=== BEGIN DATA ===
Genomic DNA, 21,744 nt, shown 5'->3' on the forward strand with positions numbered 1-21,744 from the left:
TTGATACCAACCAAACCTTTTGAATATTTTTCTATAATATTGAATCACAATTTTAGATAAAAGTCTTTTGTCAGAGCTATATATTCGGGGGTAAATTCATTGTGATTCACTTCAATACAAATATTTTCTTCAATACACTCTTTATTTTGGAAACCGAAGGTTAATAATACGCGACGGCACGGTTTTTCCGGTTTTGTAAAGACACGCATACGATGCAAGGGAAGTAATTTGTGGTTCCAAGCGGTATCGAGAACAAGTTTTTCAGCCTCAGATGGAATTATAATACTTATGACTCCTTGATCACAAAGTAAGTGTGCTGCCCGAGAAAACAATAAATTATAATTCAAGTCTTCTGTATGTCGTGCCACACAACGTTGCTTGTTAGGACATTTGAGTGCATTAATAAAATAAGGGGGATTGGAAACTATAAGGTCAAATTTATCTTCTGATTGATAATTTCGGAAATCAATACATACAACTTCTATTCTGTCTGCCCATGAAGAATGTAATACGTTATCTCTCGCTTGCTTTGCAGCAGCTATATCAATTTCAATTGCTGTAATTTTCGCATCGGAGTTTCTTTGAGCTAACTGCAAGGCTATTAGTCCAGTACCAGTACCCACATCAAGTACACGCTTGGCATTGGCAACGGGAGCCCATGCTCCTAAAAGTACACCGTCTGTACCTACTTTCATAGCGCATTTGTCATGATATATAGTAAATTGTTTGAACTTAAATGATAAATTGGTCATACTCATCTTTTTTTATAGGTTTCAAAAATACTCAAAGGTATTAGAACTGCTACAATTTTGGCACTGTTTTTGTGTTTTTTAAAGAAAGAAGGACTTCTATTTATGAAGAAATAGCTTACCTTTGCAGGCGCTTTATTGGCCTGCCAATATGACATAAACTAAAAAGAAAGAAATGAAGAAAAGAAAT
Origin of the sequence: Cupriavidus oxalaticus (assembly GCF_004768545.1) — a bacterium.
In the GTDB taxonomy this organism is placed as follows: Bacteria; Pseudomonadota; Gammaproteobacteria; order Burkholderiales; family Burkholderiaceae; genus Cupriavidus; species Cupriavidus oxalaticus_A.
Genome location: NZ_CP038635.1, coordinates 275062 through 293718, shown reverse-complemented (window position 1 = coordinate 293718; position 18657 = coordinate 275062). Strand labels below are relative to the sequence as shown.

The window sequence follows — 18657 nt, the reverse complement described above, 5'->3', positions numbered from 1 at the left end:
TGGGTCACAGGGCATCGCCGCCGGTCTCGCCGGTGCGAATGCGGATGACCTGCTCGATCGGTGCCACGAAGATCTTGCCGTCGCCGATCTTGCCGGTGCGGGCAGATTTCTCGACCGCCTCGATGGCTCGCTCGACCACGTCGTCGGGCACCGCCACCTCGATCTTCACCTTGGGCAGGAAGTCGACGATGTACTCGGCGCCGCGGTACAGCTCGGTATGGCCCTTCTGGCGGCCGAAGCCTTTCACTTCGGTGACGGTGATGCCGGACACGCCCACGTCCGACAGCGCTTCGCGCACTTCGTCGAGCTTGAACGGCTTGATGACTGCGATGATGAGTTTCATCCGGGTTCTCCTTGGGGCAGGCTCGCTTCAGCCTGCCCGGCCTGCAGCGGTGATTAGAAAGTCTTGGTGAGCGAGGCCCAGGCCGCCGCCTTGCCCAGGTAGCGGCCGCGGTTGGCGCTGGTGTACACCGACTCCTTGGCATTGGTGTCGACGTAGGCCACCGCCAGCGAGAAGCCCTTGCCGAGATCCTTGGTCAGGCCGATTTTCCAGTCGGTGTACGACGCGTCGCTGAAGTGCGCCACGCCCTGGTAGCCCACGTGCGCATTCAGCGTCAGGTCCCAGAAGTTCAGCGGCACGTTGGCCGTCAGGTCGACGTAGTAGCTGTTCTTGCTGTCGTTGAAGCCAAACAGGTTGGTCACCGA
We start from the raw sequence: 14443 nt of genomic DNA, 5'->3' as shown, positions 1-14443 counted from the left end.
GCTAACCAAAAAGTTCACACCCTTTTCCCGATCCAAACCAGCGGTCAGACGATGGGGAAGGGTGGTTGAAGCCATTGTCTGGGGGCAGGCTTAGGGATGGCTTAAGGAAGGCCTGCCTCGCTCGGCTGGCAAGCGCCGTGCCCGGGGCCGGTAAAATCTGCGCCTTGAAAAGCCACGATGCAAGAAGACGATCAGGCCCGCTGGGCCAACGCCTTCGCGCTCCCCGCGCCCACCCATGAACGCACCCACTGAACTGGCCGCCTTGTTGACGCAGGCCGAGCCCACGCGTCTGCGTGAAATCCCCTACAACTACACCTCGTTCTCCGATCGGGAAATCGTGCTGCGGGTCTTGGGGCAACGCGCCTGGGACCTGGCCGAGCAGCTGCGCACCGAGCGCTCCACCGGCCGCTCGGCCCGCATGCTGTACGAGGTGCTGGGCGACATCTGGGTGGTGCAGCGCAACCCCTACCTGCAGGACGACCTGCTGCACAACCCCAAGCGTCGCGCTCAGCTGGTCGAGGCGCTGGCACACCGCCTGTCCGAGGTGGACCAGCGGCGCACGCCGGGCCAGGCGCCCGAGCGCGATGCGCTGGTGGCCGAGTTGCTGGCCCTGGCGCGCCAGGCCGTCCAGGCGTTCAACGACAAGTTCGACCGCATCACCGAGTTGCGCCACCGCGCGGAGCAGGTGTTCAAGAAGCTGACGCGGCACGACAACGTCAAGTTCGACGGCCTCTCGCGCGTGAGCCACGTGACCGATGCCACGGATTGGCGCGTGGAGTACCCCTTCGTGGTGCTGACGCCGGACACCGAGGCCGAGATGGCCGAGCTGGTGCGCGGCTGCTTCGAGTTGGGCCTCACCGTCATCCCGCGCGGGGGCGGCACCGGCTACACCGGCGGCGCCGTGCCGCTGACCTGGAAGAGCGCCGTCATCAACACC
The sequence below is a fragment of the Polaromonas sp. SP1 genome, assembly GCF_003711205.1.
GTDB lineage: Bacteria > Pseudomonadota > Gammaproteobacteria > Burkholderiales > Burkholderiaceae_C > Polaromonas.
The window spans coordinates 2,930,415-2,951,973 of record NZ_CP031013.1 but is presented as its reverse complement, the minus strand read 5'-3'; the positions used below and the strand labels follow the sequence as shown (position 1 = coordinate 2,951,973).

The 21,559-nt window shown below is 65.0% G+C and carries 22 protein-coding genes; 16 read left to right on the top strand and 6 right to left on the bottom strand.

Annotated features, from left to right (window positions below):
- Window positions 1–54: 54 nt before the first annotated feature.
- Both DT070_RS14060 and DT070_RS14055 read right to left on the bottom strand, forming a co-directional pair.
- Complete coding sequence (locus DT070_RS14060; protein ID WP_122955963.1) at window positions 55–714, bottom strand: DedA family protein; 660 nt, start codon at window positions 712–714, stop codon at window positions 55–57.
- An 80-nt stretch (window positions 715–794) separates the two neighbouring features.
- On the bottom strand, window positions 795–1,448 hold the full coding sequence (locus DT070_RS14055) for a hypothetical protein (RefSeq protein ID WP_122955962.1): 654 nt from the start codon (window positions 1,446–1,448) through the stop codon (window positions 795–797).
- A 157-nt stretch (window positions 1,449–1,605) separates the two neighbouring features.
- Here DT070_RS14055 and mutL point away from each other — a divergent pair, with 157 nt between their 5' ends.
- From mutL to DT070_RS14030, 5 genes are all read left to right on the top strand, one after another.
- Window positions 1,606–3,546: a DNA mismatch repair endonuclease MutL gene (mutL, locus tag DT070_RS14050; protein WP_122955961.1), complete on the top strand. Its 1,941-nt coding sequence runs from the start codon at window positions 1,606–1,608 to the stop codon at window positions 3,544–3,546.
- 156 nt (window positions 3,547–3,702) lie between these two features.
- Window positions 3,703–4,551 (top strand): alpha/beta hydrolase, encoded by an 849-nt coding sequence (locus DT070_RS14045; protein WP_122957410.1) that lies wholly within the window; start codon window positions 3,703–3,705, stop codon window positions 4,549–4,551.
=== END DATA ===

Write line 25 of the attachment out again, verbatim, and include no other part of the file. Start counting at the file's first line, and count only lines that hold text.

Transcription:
- Window positions 3,703–4,551 (top strand): alpha/beta hydrolase, encoded by an 849-nt coding sequence (locus DT070_RS14045; protein WP_122957410.1) that lies wholly within the window; start codon window positions 3,703–3,705, stop codon window positions 4,549–4,551.